Were there any specific challenges associated with this project? If so, how did you overcome them?
W.Z.: The first challenge was the tissue-specific knockout of mfn2 in neutrophils in zebrafish. The neutrophil-specific knockout approach was not available when we started this project. We adapted the CRISPR/Cas9 system, and optimized and established it in zebrafish neutrophils. Although our system worked effectively in zebrafish, the fluorescent protein co-expressed for screening was dim, especially in the mfn2 transgenic line, where all neutrophils circulate in the bloodstream and flow very fast. It took lots of optimization of live imaging and patience to catch these cells. The second challenge was to switch to cell culture to investigate the molecular mechanisms. We are a zebrafish lab, and cell culture was a new field to us. We started all the cell-line-based assays, including purchasing incubators and other essential equipment. All beginnings are hard. It took us a lot of time and effort to finally become familiar with the cell lines and to establish cell-based assays in the lab. We would like to thank Dr Orion Weiner for sharing the human neutrophil-like cell line, and Dr Anna Huttenlocher and Dr Carole Parent for sharing protocols with us. The mouse work was a challenge for us as well. Our lab had no experience with mouse models before. In order to expand our findings, we initiated the mouse work with tremendous help from our neighboring labs. Another challenge was to build the in vitro flow-adhesion assay. In zebrafish, we observed that mfn2-deficient neutrophils circulate in the vasculature and fail to extravasate. To mimic the blood flow in vivo, we established an in vitro flow-adhesion chamber and we tried very hard to control the cell flow rate, avoid bubbles in the tube, and optimize the live imaging. Besides these, personally, how to balance work and life is a big challenge for me. I had a several-month-old baby to take care of when I was working on this project. I really appreciate my highly supportive family, whose support meant I could focus on the project when I was in the lab.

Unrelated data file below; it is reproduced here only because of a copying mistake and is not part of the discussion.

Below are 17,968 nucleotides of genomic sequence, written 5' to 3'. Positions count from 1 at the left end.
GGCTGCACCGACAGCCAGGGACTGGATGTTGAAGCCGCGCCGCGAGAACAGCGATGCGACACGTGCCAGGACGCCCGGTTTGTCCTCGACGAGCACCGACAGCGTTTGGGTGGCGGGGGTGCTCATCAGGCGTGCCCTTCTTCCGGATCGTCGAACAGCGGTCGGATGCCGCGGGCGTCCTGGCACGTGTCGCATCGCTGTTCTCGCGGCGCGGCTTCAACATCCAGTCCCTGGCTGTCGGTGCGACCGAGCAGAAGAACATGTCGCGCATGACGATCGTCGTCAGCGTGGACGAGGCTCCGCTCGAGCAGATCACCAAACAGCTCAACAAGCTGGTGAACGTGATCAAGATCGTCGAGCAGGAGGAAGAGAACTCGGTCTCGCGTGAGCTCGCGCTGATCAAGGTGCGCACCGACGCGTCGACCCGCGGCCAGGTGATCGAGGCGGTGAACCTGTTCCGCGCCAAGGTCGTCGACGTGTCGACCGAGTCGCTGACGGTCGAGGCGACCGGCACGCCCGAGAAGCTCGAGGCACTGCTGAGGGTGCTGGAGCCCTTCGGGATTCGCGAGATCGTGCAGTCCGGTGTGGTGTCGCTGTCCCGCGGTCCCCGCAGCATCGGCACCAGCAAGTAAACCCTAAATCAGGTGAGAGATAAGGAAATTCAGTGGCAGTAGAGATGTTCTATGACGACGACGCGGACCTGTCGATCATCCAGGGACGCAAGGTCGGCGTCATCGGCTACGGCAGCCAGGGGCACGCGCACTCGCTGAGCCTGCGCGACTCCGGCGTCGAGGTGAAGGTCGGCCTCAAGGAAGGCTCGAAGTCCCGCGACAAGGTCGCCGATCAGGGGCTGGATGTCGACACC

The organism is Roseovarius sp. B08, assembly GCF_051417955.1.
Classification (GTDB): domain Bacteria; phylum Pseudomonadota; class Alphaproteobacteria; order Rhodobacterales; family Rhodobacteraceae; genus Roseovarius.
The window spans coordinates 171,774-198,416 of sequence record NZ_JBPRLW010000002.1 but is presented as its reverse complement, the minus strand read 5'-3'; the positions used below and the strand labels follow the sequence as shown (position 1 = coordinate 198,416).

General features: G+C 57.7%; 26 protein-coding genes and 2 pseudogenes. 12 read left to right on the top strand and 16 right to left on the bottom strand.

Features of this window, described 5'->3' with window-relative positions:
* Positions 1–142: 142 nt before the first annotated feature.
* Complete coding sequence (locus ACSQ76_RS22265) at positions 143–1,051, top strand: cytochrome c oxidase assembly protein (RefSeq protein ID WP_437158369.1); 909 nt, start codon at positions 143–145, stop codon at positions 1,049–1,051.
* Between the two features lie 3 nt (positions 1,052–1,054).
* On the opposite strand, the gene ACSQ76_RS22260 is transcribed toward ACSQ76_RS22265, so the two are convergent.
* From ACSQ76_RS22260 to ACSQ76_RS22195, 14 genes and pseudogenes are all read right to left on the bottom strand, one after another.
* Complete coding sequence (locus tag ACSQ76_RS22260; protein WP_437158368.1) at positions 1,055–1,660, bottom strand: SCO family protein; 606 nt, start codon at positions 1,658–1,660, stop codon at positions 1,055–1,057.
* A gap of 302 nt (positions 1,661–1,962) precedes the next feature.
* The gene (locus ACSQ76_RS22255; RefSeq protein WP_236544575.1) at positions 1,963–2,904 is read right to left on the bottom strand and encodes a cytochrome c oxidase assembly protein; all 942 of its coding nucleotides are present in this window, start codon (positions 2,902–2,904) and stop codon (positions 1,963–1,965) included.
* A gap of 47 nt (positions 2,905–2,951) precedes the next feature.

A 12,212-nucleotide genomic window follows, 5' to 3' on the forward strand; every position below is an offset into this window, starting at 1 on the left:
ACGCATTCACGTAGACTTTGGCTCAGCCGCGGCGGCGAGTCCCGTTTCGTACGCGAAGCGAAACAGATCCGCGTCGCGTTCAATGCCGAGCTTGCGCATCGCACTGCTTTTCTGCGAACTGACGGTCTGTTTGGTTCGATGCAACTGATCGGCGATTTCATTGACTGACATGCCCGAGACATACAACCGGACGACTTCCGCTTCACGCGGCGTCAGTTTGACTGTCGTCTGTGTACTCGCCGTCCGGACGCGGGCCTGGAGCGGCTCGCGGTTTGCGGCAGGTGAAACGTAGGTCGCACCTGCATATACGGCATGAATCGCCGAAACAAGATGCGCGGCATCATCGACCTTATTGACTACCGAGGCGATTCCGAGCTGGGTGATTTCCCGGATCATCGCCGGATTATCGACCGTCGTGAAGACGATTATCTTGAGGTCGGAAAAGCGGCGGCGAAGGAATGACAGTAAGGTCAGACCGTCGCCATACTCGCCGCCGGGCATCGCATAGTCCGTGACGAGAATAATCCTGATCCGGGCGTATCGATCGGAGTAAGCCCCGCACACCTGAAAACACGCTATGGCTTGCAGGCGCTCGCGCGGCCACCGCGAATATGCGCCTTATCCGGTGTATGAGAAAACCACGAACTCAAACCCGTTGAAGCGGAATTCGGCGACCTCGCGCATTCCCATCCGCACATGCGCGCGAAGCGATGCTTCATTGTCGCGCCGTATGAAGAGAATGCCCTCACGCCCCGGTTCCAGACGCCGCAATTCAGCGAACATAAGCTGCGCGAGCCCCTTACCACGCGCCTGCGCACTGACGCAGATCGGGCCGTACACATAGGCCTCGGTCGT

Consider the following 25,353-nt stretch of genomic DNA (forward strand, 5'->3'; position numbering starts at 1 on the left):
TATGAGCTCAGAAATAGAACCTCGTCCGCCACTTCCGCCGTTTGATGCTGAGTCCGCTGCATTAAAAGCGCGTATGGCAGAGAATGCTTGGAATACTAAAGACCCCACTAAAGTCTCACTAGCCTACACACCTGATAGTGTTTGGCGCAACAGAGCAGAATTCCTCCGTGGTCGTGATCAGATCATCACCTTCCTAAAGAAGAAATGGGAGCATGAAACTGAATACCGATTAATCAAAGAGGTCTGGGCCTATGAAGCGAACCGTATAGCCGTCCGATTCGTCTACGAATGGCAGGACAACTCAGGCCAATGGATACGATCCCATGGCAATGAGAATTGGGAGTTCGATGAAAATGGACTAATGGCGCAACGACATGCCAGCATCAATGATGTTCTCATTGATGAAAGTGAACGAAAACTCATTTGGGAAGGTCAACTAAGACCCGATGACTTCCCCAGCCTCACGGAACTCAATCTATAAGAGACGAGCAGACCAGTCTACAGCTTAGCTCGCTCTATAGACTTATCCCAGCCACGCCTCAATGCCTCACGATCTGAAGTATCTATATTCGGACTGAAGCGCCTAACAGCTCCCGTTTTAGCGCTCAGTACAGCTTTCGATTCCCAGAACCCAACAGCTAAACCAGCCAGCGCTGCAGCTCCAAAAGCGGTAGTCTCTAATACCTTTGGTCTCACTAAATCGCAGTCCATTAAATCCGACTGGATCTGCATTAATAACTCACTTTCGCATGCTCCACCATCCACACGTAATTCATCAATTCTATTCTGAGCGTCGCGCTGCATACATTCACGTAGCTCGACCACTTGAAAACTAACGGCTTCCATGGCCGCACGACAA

A.H.: For me personally, to decipher the role of MFN2 in regulating neutrophil migration, either through physical tethering or mitochondrial dynamics itself, was tricky because genetic ablation would impair both. We tackled this by expressing an artificial tether in our MFN2-knockdown cells to link the mitochondria and ER back together. It was difficult to hit a sweet spot as this ‘forced’ interaction, if not delicately done, would lead to cell death. Thus through multiple rounds of construct design and cloning, we were able to show that a ‘prosthetic’ linker could rescue neutrophil migration, reduce Rac activation levels, and restore mitochondria localization.
Y.W.: The half-life of neutrophil cells is too short to culture in vivo. We used a neutrophil-like cell line, dHL-60 cells. Still, these are pretty fragile and can be activated after exposure to many types of stimuli. It took us some time to complete the gene modifications and verifications in this cell line.
When doing the research, did you have a particular result or ‘eureka’ moment that has stuck with you?
W.Z.: Actually, I think I had lots of ‘eureka’ moments when I was doing this project. I remember the first time I saw the majority of mfn2-deficient neutrophils circulating in vasculature of zebrafish embryos. I could not believe my eyes, because circulating neutrophils had never been reported in zebrafish embryos before. I ran to grab my supervisor from her office to look at those embryos, and we both were so astonished and excited. The first time I saw MFN2-knockdown neutrophils barely moving in the chemotaxis assay, the first time that the in vitro flow-adhesion assay worked, the first time I saw disrupted mitochondrial structure, the first time I saw a hyperactivation of Rac and the first time I saw rescued chemotaxis with Rac inhibitors were are all eureka moments for me.